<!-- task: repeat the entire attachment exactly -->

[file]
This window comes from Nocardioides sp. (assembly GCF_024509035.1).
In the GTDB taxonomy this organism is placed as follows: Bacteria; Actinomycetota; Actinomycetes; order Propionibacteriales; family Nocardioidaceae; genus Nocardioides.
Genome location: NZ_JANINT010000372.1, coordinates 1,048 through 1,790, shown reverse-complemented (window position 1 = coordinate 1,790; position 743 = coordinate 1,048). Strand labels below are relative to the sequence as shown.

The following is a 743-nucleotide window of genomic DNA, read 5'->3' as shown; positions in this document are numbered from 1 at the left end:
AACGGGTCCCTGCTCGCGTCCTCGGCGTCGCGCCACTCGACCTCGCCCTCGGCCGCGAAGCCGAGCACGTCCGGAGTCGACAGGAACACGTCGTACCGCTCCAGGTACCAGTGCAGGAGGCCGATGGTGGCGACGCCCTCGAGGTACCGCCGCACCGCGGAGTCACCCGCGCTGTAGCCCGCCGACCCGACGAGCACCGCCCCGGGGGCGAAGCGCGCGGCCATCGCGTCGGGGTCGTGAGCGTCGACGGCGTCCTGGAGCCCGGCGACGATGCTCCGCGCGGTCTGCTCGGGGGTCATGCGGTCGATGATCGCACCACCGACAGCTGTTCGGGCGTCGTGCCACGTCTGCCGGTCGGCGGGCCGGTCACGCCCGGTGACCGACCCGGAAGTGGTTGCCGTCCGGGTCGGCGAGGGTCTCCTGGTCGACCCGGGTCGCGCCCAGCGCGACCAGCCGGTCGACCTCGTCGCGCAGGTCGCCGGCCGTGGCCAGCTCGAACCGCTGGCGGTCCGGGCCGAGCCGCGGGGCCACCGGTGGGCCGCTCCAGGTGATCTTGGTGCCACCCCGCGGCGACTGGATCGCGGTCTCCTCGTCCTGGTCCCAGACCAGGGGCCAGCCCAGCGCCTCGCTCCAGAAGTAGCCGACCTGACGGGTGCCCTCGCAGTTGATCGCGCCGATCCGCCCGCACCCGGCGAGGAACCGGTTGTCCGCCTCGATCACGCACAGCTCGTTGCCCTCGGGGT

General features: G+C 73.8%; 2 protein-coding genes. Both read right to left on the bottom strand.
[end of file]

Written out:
This window comes from Nocardioides sp. (assembly GCF_024509035.1).
In the GTDB taxonomy this organism is placed as follows: Bacteria; Actinomycetota; Actinomycetes; order Propionibacteriales; family Nocardioidaceae; genus Nocardioides.
Genome location: NZ_JANINT010000372.1, coordinates 1,048 through 1,790, shown reverse-complemented (window position 1 = coordinate 1,790; position 743 = coordinate 1,048). Strand labels below are relative to the sequence as shown.

The following is a 743-nucleotide window of genomic DNA, read 5'->3' as shown; positions in this document are numbered from 1 at the left end:
AACGGGTCCCTGCTCGCGTCCTCGGCGTCGCGCCACTCGACCTCGCCCTCGGCCGCGAAGCCGAGCACGTCCGGAGTCGACAGGAACACGTCGTACCGCTCCAGGTACCAGTGCAGGAGGCCGATGGTGGCGACGCCCTCGAGGTACCGCCGCACCGCGGAGTCACCCGCGCTGTAGCCCGCCGACCCGACGAGCACCGCCCCGGGGGCGAAGCGCGCGGCCATCGCGTCGGGGTCGTGAGCGTCGACGGCGTCCTGGAGCCCGGCGACGATGCTCCGCGCGGTCTGCTCGGGGGTCATGCGGTCGATGATCGCACCACCGACAGCTGTTCGGGCGTCGTGCCACGTCTGCCGGTCGGCGGGCCGGTCACGCCCGGTGACCGACCCGGAAGTGGTTGCCGTCCGGGTCGGCGAGGGTCTCCTGGTCGACCCGGGTCGCGCCCAGCGCGACCAGCCGGTCGACCTCGTCGCGCAGGTCGCCGGCCGTGGCCAGCTCGAACCGCTGGCGGTCCGGGCCGAGCCGCGGGGCCACCGGTGGGCCGCTCCAGGTGATCTTGGTGCCACCCCGCGGCGACTGGATCGCGGTCTCCTCGTCCTGGTCCCAGACCAGGGGCCAGCCCAGCGCCTCGCTCCAGAAGTAGCCGACCTGACGGGTGCCCTCGCAGTTGATCGCGCCGATCCGCCCGCACCCGGCGAGGAACCGGTTGTCCGCCTCGATCACGCACAGCTCGTTGCCCTCGGGGT

General features: G+C 73.8%; 2 protein-coding genes. Both read right to left on the bottom strand.